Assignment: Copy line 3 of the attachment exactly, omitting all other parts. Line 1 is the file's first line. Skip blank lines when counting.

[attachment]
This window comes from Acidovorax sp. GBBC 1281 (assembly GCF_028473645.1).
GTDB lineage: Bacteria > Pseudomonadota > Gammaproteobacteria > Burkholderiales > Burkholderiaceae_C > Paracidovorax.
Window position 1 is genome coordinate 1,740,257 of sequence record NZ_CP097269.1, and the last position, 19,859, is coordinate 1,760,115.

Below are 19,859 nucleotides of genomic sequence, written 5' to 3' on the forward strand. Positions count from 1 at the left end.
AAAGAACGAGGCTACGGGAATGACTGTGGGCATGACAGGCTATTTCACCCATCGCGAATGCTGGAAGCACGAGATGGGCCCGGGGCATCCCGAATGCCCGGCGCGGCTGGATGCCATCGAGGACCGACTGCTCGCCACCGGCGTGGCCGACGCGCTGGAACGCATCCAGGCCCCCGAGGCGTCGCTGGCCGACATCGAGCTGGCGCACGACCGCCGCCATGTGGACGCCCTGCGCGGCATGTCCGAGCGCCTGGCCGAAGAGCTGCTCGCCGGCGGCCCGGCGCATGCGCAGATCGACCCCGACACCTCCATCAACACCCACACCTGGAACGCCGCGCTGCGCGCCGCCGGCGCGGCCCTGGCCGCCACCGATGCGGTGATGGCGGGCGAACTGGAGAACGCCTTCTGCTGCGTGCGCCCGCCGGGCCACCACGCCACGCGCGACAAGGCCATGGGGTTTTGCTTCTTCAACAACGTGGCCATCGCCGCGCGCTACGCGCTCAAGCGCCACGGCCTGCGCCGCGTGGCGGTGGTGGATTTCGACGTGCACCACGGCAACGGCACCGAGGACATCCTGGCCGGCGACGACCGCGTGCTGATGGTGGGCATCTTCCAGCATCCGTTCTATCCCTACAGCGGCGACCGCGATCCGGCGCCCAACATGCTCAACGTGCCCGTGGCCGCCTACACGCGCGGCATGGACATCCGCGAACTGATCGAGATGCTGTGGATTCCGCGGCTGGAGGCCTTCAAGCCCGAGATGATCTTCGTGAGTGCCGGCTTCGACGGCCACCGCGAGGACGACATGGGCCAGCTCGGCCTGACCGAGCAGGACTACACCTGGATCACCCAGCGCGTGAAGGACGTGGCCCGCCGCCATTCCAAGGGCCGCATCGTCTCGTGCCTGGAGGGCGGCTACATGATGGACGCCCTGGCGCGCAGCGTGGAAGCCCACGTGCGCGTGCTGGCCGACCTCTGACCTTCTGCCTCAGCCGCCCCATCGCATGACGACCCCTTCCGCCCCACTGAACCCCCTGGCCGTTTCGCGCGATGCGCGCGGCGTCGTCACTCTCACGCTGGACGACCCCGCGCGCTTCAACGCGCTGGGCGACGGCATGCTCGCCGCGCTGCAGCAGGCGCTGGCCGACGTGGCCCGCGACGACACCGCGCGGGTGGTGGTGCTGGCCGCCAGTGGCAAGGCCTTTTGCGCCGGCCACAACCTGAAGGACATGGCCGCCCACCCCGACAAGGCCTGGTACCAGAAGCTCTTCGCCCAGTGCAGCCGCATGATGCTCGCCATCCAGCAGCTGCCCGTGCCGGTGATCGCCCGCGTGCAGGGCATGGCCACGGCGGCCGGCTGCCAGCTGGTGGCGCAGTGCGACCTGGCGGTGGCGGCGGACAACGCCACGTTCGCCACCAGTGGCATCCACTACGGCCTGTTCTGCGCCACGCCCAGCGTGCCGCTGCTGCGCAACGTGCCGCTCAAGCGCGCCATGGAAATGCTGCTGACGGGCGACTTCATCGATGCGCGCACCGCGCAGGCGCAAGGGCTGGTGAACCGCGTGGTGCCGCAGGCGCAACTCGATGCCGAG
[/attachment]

Window position 1 is genome coordinate 1,740,257 of sequence record NZ_CP097269.1, and the last position, 19,859, is coordinate 1,760,115.